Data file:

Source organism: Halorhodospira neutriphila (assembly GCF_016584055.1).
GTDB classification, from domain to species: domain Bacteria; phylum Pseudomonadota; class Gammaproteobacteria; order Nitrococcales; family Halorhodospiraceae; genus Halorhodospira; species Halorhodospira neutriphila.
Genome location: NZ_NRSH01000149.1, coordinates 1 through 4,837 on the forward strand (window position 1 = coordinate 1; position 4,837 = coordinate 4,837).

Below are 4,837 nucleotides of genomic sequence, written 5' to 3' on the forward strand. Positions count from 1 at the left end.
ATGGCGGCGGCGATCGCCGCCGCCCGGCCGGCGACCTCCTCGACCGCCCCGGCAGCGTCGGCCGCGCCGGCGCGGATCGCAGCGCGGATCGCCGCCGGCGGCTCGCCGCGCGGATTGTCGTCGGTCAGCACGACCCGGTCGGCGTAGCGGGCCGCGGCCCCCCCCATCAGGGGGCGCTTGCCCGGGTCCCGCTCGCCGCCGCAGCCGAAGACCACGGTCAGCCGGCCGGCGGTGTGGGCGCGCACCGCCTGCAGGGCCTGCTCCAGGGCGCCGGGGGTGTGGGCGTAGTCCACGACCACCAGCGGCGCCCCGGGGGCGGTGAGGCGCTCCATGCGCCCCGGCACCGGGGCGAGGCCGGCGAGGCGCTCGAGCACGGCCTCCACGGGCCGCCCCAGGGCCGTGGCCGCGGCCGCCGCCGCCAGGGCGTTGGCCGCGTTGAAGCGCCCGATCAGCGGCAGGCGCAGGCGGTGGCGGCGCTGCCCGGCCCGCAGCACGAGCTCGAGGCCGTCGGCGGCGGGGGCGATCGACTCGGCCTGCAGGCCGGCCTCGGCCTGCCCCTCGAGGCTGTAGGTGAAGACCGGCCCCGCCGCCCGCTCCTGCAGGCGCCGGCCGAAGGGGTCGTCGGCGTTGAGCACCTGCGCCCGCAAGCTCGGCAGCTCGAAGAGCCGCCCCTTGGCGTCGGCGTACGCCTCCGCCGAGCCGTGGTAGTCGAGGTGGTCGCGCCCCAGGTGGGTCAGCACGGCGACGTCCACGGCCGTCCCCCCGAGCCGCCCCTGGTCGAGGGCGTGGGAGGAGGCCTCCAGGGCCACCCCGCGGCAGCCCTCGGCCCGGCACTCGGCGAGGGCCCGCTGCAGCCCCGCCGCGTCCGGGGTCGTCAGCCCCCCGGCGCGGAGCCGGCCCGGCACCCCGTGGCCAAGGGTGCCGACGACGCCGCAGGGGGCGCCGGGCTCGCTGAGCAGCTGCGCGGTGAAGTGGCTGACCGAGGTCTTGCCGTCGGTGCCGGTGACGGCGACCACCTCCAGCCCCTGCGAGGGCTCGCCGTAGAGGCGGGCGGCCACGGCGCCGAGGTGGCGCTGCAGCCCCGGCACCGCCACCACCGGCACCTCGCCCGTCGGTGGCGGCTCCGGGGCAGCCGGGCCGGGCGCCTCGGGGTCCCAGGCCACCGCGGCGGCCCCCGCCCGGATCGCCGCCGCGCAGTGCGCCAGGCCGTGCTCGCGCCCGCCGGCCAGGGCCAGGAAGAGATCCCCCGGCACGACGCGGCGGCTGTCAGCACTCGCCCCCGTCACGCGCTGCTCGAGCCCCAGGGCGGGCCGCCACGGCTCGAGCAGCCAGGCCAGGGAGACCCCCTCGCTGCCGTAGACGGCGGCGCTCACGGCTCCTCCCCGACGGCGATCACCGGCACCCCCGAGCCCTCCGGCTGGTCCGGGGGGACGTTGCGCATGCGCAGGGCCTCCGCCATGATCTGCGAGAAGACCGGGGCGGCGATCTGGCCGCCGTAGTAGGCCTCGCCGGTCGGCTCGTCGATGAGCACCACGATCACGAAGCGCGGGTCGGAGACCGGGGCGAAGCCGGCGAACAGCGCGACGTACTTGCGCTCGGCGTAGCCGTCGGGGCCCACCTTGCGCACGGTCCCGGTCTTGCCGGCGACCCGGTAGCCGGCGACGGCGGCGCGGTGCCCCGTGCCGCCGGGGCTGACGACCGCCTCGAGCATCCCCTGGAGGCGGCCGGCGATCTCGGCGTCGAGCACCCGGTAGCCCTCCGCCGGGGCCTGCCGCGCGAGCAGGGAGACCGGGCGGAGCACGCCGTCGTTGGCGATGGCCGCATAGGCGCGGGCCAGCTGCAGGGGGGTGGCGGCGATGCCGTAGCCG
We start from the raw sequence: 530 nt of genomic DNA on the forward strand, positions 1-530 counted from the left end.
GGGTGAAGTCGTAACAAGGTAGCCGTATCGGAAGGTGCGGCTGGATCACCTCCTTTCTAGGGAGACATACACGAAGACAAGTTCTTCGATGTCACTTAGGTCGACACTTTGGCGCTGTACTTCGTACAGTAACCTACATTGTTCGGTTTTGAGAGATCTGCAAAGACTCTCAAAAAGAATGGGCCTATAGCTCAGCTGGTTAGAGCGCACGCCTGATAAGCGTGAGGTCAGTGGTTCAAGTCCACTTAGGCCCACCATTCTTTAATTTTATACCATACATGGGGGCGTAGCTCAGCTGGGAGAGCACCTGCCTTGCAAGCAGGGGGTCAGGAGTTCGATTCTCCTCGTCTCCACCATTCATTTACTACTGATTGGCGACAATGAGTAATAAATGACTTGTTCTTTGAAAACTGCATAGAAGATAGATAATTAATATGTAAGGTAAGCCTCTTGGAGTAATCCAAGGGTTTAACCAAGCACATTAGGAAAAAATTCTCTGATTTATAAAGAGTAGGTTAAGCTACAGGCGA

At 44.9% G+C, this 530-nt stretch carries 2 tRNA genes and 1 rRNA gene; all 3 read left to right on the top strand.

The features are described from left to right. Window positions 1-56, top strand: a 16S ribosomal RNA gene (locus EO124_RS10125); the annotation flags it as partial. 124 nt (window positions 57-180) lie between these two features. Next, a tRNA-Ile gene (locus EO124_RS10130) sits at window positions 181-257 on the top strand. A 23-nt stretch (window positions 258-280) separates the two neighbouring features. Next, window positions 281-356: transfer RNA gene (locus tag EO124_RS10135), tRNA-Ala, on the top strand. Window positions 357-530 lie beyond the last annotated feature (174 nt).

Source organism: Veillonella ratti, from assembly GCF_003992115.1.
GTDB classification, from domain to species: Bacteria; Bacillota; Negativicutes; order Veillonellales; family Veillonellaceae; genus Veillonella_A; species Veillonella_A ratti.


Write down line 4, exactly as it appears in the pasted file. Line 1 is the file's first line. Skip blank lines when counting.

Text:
Below are 4,837 nucleotides of genomic sequence, written 5' to 3' on the forward strand. Positions count from 1 at the left end.